The Fourteenth Amendment, in declaring that no State "shall deprive any person of life, liberty, or property without due process of law, nor deny to any person within its jurisdiction the equal protection of the laws,” undoubtedly intended not only that there should be no arbitrary deprivation of life or liberty, or arbitrary spoliation of property, but that equal protection and security should be given to all under like circumstances in the enjoyment of their personal and civil rights; that all persons should be equally entitled to pursue their happiness and acquire and enjoy property; that they should have like access to the courts of the country for the protection of their persons and property, the prevention and redress of wrongs, and the enforcement of contracts; that no impediment should be interposed to the pursuits of any one except as applied to the same pursuits by others under like circumstances; that no greater burdens should be laid upon one than are laid upon others in the same calling and condition, and that in the administration of criminal justice no different or higher punishment should be imposed upon one than such as is prescribed to all for like offences. But neither the amendment-broad and comprehensive as it is-nor any other amendment was designed to interfere with the power of the State, sometimes termed its police power, to prescribe regulations to promote the health, peace, morals, education, and good order of the people, and to legislate so as to increase the industries of the State, develop its resources, and add to its wealth and prosperity. From the very necessities of society, legislation of a special character, having these objects in view, must often be had in certain districts, such as for, draining marshes and irrigating arid plains. Special burdens are often necessary for general benefits,—for supplying water, preventing fires, lighting districts, cleaning streets, opening parks, and many other objects. Regulations for these purposes may press with more or less weight upon one than upon another, but they are designed, not to impose unequal or unnecessary restrictions upon any one, but to promote, with as little individual inconvenience as possible, the general good. Though, in many respects, necessarily special in their character, they do not furnish just ground of complaint if they operate alike upon all persons and property under the same circumstances and conditions. Class legislation, discriminating against some and favoring others, is prohibited; but legislation which, in carrying out a public purpose, is limited in its application, if within the sphere of its operation it affects alike all persons similarly situated, is not within the amendment.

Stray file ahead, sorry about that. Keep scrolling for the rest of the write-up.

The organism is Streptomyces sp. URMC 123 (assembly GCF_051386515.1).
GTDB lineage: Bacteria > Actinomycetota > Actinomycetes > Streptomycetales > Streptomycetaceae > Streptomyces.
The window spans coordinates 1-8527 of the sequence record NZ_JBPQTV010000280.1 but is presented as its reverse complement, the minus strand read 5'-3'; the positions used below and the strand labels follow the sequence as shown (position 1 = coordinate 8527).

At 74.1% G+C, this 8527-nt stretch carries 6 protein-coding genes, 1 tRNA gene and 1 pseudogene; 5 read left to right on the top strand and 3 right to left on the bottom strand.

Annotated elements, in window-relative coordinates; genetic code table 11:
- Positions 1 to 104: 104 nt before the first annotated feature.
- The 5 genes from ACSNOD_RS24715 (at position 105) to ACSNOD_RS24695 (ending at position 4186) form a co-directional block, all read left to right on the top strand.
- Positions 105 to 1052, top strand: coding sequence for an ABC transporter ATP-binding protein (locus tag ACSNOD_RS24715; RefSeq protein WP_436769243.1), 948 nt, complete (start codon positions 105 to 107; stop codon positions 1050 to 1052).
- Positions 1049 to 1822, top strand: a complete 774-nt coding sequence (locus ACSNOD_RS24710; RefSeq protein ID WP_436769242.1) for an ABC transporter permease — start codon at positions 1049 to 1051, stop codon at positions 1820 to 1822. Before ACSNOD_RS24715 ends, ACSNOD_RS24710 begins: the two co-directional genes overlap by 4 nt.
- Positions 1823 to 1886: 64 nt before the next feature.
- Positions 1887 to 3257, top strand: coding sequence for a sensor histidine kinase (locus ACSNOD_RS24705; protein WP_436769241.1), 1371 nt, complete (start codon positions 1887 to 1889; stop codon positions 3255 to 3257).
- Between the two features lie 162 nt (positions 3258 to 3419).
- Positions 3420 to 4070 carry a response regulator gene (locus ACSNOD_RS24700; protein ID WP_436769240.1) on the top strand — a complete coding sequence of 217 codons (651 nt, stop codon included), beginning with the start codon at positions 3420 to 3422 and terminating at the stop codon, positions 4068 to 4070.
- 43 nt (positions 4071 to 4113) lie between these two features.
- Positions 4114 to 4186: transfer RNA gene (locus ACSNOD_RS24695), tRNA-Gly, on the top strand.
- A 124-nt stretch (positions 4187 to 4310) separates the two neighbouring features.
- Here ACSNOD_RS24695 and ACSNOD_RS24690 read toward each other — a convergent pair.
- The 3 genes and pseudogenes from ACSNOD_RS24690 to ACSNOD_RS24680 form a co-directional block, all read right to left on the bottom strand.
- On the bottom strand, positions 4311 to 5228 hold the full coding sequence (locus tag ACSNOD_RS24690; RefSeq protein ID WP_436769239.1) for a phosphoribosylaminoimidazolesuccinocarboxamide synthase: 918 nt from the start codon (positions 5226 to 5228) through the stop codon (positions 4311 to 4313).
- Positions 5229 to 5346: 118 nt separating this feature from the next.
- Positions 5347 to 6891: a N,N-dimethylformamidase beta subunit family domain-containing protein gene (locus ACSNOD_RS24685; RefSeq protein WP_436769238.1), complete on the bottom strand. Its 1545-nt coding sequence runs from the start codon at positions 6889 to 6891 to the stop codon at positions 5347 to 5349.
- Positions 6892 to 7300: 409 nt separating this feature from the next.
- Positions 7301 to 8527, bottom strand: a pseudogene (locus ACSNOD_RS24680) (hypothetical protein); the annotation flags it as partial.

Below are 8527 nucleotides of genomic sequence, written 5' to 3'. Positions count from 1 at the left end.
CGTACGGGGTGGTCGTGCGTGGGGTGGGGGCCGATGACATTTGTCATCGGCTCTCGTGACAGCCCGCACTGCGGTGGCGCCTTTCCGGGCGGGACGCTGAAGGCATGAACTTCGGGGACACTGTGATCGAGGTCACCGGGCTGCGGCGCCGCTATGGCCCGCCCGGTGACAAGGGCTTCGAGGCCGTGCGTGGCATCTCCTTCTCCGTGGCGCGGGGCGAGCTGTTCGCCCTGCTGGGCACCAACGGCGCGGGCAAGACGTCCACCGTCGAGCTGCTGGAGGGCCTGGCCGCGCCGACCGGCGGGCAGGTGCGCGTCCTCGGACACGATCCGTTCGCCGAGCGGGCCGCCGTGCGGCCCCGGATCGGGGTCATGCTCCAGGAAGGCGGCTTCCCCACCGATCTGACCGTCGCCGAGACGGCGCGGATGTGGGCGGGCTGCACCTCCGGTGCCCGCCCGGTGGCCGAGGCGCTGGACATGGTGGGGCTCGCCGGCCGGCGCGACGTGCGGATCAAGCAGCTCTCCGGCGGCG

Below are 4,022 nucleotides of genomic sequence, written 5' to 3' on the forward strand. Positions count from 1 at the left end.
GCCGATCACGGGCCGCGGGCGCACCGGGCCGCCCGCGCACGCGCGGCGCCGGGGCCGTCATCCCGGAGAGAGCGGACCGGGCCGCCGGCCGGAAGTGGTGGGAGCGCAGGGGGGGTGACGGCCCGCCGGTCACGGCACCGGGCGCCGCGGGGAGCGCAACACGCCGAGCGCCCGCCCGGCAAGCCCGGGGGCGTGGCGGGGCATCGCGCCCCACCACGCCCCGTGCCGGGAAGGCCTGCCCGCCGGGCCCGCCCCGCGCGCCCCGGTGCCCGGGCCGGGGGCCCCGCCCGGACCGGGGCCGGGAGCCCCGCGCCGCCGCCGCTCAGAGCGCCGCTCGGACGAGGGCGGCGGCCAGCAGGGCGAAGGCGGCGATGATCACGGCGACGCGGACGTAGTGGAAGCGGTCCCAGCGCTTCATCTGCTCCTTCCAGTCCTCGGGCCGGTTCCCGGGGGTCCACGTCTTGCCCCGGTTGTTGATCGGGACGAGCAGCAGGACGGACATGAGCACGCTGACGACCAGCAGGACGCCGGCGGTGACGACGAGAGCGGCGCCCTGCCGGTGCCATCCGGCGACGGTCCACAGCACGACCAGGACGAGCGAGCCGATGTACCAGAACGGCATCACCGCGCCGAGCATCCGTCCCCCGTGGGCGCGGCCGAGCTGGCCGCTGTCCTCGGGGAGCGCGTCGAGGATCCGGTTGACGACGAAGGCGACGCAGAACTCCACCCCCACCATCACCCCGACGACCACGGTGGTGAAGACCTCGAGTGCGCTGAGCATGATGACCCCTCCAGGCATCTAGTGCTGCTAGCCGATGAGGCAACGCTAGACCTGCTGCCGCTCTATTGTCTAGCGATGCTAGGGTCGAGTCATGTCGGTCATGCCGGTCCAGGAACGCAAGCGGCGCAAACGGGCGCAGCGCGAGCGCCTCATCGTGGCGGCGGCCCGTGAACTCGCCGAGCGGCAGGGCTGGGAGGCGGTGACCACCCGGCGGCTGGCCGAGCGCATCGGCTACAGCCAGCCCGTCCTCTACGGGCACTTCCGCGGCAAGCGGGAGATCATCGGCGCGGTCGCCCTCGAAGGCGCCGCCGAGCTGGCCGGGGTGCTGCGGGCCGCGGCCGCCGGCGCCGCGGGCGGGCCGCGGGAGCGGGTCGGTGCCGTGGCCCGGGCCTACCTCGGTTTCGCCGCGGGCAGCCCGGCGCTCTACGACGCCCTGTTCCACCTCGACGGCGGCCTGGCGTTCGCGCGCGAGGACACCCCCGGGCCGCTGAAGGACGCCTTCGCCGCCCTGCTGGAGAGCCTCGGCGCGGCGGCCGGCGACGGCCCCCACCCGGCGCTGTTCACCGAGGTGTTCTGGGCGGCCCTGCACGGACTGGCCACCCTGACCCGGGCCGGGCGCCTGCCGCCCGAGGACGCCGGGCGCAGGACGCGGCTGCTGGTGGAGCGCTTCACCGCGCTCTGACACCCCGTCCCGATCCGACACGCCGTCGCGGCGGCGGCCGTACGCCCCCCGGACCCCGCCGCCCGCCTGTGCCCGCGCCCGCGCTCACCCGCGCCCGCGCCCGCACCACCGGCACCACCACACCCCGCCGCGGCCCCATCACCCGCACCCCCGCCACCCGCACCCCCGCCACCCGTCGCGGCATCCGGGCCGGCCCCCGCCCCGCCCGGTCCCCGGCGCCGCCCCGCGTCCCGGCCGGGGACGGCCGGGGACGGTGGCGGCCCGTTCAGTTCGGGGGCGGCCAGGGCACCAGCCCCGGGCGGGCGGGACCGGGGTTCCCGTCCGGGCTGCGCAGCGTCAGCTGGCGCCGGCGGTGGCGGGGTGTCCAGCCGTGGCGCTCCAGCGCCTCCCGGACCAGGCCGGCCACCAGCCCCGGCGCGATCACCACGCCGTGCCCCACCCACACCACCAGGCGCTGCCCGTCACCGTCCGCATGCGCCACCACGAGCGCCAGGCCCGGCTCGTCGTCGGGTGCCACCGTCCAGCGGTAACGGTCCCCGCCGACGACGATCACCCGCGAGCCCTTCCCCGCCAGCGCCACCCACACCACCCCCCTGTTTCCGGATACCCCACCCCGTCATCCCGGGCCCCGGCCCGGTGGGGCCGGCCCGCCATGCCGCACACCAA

Judgment affirmed.

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YICK WO v. HOPKINS.

118 U. S. 356. 1885.

The plaintiff in error was a native of China named Yick Wo, who was found guilty by a Police Judge's Court of violating an ordinance of the city of San Francisco, providing that it should be unlawful for any person to engage in the laundry business within the city limits "without having first obtained the consent of the Board of Supervisors, except same be located in a building constructed either of brick or stone." Yick Wo was fined $10, and in default of payment was sentenced to the county jail for ten days. He petitioned to the Supreme Court of California for the writ of habeas corpus, alleging that he was illegally deprived of his personal liberty by the defendant, Hopkins, who was Sheriff of the City and County of San Francisco. The State court discharged the writ and remanded Yick Wo to prison. The case was then brought into the Supreme Court of the United States on a writ of error.